6. New term from yesterday: 'profersonal'. The mix of personal and professional on social media.

7. Most intriguing story from yesterday - the use of Facebook by the Hard Rock Cafe in Florence Italy. Contest to draw prospective staff from all over Europe. Free meal coupons for everyone who applied. Self-booking interview slots using Event-Brite. Arranging accommodation, and self-scheduling all on Facebook.

8.  Another sign of the trouble BB is in. An app developer from Cleveland talking about having to go to eBay to find a BB so she could develop an app for a client. Her advice to other developers. Don't bother. 

9. And a special call-out for the two young dudes who lead the session on not giving the same presentation. You guys asked for this. And you know it. You sucked. Being young and smart doesn't mean you know what you're talking about. It's even worse when you call people out by name and generally put down the rest of the people in your space. Your schtick was funny for five minutes - then your presentation wasn't any different from any other presentation (hey, nice use of Powerpoint!) - and it really came crashing to earth when you gave all the same answers that everyone else has. You might want to think about your ROI and how-to-measure-social-media answer. It was disappointingly irrelevant ("talk to my friend"?!?). Suggestion - you seem like nice, smart guys. Stop partying, get off of Facebook and go explore social media.

10. Bottom line. There was tons of great stuff yesterday but I came away feeling that the un-conference idea - and the corprification of Social Media is taking it's toll on PodCamp. Un-conferencing hurts because it opens the doors to anyone with a presentation. Corprification hurts because those attending, or thinking of attending are all thinking in terms of ROI. There's a conflict there.

Podcamp is on today too.

Wednesday, February 22, 2012

Bashing RIM Boy

Thanks to Boardroom Metrics Executive Tim Herron for passing along this Financial Post article on Roger Martin titled 'Business School Dean Doesn't Walk the Talk'. I couldn't have said it better.

PR for Boardroom Metrics

We've been working with Daniel Schneider of Brand Management Agency on getting our story out. Thanks to Daniel for getting this post on job transition into the Huffington Post yesterday.

Summary of the key do's and don't from the post:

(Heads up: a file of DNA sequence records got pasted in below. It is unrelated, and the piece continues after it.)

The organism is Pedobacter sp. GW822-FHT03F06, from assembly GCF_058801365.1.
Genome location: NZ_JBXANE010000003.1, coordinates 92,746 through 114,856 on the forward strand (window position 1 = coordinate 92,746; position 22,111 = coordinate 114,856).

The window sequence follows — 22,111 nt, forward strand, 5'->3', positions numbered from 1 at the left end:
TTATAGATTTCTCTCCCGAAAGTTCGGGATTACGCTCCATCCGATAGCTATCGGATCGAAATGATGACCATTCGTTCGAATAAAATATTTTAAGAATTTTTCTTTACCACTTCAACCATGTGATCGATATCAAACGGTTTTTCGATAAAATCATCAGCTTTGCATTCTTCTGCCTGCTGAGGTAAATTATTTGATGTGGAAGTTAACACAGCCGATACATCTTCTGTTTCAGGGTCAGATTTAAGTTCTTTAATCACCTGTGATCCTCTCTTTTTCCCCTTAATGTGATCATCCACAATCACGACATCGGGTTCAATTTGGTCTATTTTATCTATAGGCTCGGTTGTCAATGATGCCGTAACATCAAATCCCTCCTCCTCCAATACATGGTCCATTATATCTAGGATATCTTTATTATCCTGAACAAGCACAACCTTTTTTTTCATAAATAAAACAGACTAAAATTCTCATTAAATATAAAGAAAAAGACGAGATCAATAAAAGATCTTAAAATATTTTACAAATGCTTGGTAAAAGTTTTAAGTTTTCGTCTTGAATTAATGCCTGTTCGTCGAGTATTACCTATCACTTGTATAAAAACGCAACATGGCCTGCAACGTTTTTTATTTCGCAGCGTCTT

Do figure out what makes you unique. Don't be a generalist!

Do move steadily. Don't panic!

Do learn modern marketing techniques. Don't ignore the traditional ones! 

Thanks Daniel.

Saturday, February 18, 2012


Yesterday I screwed up. It wasn't too huge. The world won't end. I still have my job running my own company. But in hindsight, it's bugging me. It's bugging me because I did what I see others doing all the time. And when they do it...and they seem to do it a drives me f#*#% batty. What did I do? I missed a Skype call. I didn't need to. I could have scheduled it properly. Taken it seriously. Prepped for it. Set a reminder. But I didn't. I paid lip service. Assumed it would be unimportant. Got selfish. Got lazy. Scheduled it incorrectly. Then completely forgot about it. As it turns out, the call was important and helpful. The professional gentleman half way round the world with serious interest in what we do persisted (he got me on the phone instead) and helped me get my act together. Why? Why did I do it?!? There are various rationales. I'm busy. I didn't have perfect access to the 'helper' technology I normally use. I really did mean to get to it but just got behind. There was more research I meant to do. Which is all BS. The truth is I saw myself heading for this screw-up all week and didn't care enough to fix it. Plain and simple. I DIDN'T CARE. Which sucks. I need to fire myself. What's doubly disturbing is that this comes at a time when we're wrestling with integrity in others. We've been let down constantly by people who know better but don't care either. People who make commitments as I did, then ignore them. We're tired of it to the point of changing what we do. Tossing people over the edge. Calling them on their shit. Today, I'm calling me on my own shit. And promising myself it won't happen again. It's a tall order. I'd better be tall enough to handle it. Or, I'm fired.

Sunday, February 12, 2012

RIM Boy Goes Public

In an interview published in Saturday's Globe and Mail, RIM's high profile Director Roger Martin took on setting corporate governance back a thousand years and clarifying for the world why RIM is in trouble.  As one commenter posted:
his point of view is no different or any more informed than the yeehaw one finds chewing the cardboard cup at a tim's. if this is a director no wonder the company has been in decline.
With apologies to yeehaw's everywhere.

Martin does make some seemingly shallow comments for someone who is a) dean of a business school b) a recognized governance thought-leader and c) a New England Patriots fan. A couple of examples: